Tuesday, February 17, 2015

Finish This Sentence: Bald Is...

I know what you want to say. What we've all been trained to say. But I don't feel beautiful, and more than anything else beauty is a feeling, don't you agree?

Now before you get all eye-roll-y on me, know that I am grateful I underwent treatment. Know that I know that this is temporary, that there are things far more important than how I look. Then tuck your hair back behind your ears and keep reading...

This is who people said I looked like before treatment: Winnie Cooper, Ashley Judd (back when she had a rounder face), Jeanne Tripplehorn, a Gremlin, Selma Ward, Debra Messing (and no, I do not approve of all of these comparisons). I was not beautiful, didn't turn heads for the right or the wrong reasons which was fine by me, but I did have fabulous hair.

This is who people say I look like now: Caillou, GI Jane, Sinead O'Conner, a Little People toy with the hair snapped off, Captain Jean-Luc Picard, Powder, a walking penis. Okay, no one said I look like a walking penis, but I think I do, i.e. beauty being a feeling and all that. So fine, I feel like a walking penis.

What is consistent with the after is that all of them are bald. Because that's what people see when they look at me now. Not woman, not normal, certainly not beautiful, but bald. And probably cancer, if they don't know my story. People look at me and see sick. It's hard to walk around a billboard for sick because like any billboard I get attention. People look, kids stare, and it's fine, really it is. Except it also kind of isn't.
So far I've only seen family, one good friend, and I ran into the mom of an old friend in Target. But soon I'm going to have to get over it and myself, see more people, all of my friends. And if this heat wave keeps up, I'm going to have to do it without wearing a beanie, because holy sweat balls running down my big bald head, people! The struggle is real. 

Oh, how I wish I didn't care. That I didn't feel self-conscious and don't look at me, but I do. It's part of the process, I guess, a phrase that makes me hate the process even more. See also: it is what it is, baby steps, inch by inch, although my hair won't start growing for a few months because of the chemo, and the average rate of hair growth is 0.5 inches/month, or 6 inches/year, so it's more like 0.5inch by 0.5 inch, not quite as catchy. By autumn I should be rocking a mean Rachel Maddow. So there's that.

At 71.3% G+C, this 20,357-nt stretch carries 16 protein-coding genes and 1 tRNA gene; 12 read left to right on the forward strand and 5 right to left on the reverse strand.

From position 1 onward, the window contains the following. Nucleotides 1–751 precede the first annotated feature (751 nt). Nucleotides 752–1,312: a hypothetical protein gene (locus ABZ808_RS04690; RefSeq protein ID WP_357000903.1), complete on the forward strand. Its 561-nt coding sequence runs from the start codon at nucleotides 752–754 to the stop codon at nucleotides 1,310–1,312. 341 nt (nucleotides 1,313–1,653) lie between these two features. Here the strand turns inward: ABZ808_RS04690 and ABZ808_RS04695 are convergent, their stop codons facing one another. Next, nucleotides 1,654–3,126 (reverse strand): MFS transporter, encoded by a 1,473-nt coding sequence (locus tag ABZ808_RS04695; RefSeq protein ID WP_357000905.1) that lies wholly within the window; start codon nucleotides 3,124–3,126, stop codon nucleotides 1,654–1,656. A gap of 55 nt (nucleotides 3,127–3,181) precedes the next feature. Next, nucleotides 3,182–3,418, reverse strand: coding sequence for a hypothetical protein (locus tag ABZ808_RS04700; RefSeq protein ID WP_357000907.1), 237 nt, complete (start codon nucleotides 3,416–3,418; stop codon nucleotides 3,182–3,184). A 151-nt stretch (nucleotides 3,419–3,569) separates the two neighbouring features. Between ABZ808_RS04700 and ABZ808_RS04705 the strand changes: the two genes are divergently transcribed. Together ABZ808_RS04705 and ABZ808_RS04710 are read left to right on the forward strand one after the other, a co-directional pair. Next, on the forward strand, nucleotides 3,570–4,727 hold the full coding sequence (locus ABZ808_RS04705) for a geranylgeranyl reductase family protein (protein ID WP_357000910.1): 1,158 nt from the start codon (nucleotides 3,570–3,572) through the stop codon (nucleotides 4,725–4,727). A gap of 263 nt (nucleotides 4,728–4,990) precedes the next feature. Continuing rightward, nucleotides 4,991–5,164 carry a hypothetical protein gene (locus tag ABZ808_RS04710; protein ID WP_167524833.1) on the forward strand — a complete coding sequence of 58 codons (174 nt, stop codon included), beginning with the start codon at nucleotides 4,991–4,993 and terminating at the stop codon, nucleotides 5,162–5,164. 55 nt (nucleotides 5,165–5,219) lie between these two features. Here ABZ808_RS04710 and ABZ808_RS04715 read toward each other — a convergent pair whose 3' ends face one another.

But there is also this. At night I like to bend my head down so Ozzy can pet me, his hands sticky on my scalp or my scalp sticky on his hands, not sure which, it is that intimate. He thinks it's funny, and maybe it is. It probably is. It is.



Mr. X said...

You know what's beautiful?


I would be willing to bet that the only person who REALLY cares what you look like is you.

Sure, you look "different" than you did before, but that comparison only applies to people who've seen you before the haircut.

Today, if you met someone for the first time, short hair would be your "normal." If you then saw them a year later, after your hair has grown, they would then think you look "different."

As they say in Arkansas, it's all relative.

Who knows? Perhaps you will decide to continue shaving your head. It does have certain advantages. I would like to have that option, but I'm stuck with no hair.

To me, bald is neither beautiful nor anything else. Bald just is.

In my opinion (which, along with everyone else's, doesn't really matter), it's your intellect, humor, and smart-assedness that make you attractive. Your having more or less hair is inconsequential.


Mr. X

Petunia Face said...

You're right Mr. X--the only person who really cares is me, but I do care, so there it is. And it's hard not to care.

And for what it's worth, I have a few men in my life that are bald and are sexy as hell, but that's a little different. I'm bald bald, chemo bald, little eyelashes and eyebrows.

I wish I was sexy, but you're also right about confidence, and right now I also don't have a lot of that. Work in progress...